Easter Rising: “1916: Where Were the Women?” event

 In Events, News

It was probably the first evening that felt like Spring, and the Phoenix Park looked magnificent. There was a sense of stillness everywhere. There were also the beginnings of a lovely, misty sunset as we arrived at Farmleigh House, where Lia Mills is Writer in Residence.

Women in the Easter Rising – 1916: “Where Were the Women?”

Lia had gathered together a panel of terrific speakers to address one of the prevailing mysteries of 1916: Where Were the Women?

Women and 1916 don’t figure largely in the popular imagination, mostly because they have been written out of mainstream history.

In fact, there were at least a hundred women who actively participated in the Rising, but their names are not known to the general public. This fascinating event at Farmleigh House celebrated the part that women played, filled in many of the historical gaps and served to highlight the need to reclaim the lives of all of those conveniently written out of history.

In a wonderful metaphor, the audience was asked to contemplate that famous photograph of Pearse’s surrender to the British. Elizabeth O’Farrell had been one of those women in the GPO right until the end.

She accompanied Pearse when he surrendered to Brigadier General William Lowe. However, in most photographs that depict that act of surrender, Elizabeth is nowhere to be seen. Even before the days of PhotoShop, she was efficiently and completely removed from the action.

We were also reminded that during Easter Week, De Valera refused to have women join the action in Boland’s Mill.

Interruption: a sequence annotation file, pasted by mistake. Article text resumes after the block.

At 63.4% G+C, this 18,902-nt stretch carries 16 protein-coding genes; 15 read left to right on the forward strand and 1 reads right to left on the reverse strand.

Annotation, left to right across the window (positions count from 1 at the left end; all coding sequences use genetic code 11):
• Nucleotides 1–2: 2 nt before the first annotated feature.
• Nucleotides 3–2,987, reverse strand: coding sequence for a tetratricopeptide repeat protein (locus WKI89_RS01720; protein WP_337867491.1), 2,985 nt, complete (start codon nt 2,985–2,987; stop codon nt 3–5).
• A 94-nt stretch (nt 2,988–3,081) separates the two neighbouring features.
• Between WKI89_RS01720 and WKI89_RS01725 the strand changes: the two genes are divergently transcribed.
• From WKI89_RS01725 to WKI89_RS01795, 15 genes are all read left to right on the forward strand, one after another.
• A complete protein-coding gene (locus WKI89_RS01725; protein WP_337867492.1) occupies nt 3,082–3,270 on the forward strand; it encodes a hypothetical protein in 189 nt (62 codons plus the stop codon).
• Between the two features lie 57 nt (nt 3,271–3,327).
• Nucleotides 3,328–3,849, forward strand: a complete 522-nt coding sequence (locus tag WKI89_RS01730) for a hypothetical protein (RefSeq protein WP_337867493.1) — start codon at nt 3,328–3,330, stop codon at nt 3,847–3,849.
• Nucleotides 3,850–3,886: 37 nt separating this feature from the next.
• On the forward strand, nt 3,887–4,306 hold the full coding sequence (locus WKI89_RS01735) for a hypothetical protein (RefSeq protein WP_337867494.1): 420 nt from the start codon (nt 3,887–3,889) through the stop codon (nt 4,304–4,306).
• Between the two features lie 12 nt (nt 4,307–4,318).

This refusal serves as yet another metaphor for the  constitution of 1937, which effectively pushed women to the margins of Irish society.

Know your place.

It was a joy to listen to all of the speakers describe those women of 1916 who emphatically refused to know their place – if that place was on the outskirts of history.

Tina Kelleher, Lucy Mac Diarmid, Celia de Fréine and Maeve Ruane illuminated so many of the dusty corners of history that the audience could have listened for a lot longer.

The evening was deftly managed by Lia, and we were treated to the voice and the music of Esosa Ighodaro and Anton Antunes on two occasions.

Easter Rising: Esosa Ighodaro and Anton Antunes at Farmleigh

Easter Rising: Esosa Ighodaro and Anton Antunes at Farmleigh

Congratulations to all concerned.

A most memorable event in beautiful surroundings.

Photo: Lia Mills, Tina Kelleher, Lucy Mac Diarmid, Celia de Freine and Maeve Ruane.
The photo of Pearse is in the background.

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